THE GIST of Editorial for UPSC Exams : 05 February 2020 (Disincentive to save (Indian Express))

Disincentive to save (Indian Express)

Mains Paper 3: Economy
Prelims level: Union Budget 2020-21
Mains level: Indication of the union budget with regarding to domestic savings


  • The Union Budget 2020-21 has unveiled an alternate income tax regime hoping that it will increase household disposable income and provide the much needed fillip to consumption.
  • The government has provided taxpayers the option of shifting to the new regime with lower tax rates, provided they forego all their exemptions and deductions.


  • As tax payers tend to take advantage of exemptions and deductions to channel part of their income towards physical and financial savings.
  • This measure, while meant to incentivise consumption in the short run, may end up reducing household savings and thus the domestically available investible surplus in the economy.
  • Considering the fall in the savings rate in the economy, it is surprising that the budget has chosen not to incentivise domestic savings.

Downgrading the savings:

  • In an economy, savings form the pool of investible surplus. In India, the surplus savings of households are absorbed by the government and the private corporate sector.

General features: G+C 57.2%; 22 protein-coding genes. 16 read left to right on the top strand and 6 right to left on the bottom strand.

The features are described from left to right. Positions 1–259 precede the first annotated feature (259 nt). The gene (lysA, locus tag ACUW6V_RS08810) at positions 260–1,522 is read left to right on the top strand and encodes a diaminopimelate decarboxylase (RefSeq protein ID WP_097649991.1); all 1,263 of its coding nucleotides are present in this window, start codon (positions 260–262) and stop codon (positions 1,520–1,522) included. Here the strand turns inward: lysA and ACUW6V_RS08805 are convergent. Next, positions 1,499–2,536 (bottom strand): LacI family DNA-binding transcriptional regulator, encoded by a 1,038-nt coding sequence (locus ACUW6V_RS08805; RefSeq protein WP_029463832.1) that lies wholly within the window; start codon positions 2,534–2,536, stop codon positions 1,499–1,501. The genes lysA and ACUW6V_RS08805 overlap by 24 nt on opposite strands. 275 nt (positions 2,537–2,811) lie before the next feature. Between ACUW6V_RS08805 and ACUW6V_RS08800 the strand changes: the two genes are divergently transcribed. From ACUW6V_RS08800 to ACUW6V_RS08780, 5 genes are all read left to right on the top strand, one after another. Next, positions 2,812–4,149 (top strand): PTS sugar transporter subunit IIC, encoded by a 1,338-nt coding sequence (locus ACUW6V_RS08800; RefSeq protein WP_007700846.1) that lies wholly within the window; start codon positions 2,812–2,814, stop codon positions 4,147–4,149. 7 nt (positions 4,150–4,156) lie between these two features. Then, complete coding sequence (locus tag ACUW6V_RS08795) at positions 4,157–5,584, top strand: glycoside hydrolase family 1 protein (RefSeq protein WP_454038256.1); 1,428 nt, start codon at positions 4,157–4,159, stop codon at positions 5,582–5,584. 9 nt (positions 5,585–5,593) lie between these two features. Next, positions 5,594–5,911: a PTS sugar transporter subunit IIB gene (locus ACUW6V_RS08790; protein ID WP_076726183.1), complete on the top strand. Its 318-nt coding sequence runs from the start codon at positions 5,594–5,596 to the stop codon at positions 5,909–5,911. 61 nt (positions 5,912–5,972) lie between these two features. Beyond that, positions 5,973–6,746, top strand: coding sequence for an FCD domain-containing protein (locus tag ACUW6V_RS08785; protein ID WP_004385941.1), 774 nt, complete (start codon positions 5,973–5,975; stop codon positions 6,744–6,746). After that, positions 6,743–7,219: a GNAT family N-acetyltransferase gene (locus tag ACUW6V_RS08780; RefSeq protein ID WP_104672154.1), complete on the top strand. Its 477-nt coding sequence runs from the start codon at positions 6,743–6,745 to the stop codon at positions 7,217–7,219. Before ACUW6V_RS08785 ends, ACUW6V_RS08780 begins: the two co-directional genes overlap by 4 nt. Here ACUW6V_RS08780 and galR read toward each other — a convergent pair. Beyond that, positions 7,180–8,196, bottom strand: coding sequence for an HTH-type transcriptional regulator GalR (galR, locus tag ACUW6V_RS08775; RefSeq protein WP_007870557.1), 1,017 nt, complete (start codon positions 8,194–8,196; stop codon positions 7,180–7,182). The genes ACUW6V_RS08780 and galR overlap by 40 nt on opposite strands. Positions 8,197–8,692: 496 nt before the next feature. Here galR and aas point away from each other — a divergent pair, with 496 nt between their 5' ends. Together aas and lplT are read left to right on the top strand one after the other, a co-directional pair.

• As per the 12th Finance Commission, the total transferable savings of the household sector were around 10 per cent of GDP, which combined with a current account deficit of 1.5 per cent, would be enough to finance the government (Centre and states) fiscal deficit of 6 per cent of GDP, fulfill the funding requirement of the private corporate sector of around 4 per cent, and of non-departmental public enterprises to the tune of 1.5 per cent.
  • Over the past years, household savings in the economy have been falling, as with sluggish income growth, they have been dipped into for financing consumption, and borrowings have also increased.
  • The incremental financial liabilities of households have in fact risen from Rs 3.8 lakh crore to Rs 7.65 lakh crore in 2018-19.
  • Latest data also shows a decline in both gross and net (excluding financial liabilities) household financial savings in 2018-19.

Way forward:

  • It is surprising that the budget chose not to incentivise household savings which could have been used for financing long-term projects.
  • Perhaps the government is hopeful that the decline in domestic savings will be offset by the flow of savings from the rest of the world.
  • The budget has raised the limits for foreign investment, and has offered incentives to sovereign wealth for investing in India.
  • But the focus should have been to create a pool of domestic savings to finance long-term investments in infrastructure, especially at a time when the government has unveiled an ambitious infrastructure pipeline.

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Prelims Questions:

Q.1) With reference to the GST Regime under the Union Budget 2020-21, consider the following statements:
1. A simplified GST return will be implemented from the 1st April, 2020.
2. The Union Budget has proposed Dynamic QR-code for consumer invoices.

Which of the statements given above is/are correct?
(a) 1 only
(b) 2 only
(c) Both
(d) None

Answer: C
Mains Questions:
Q.1) Do you think the utilization of budget should have focused on creating a pool of domestic savings to finance long-term investments in infrastructure?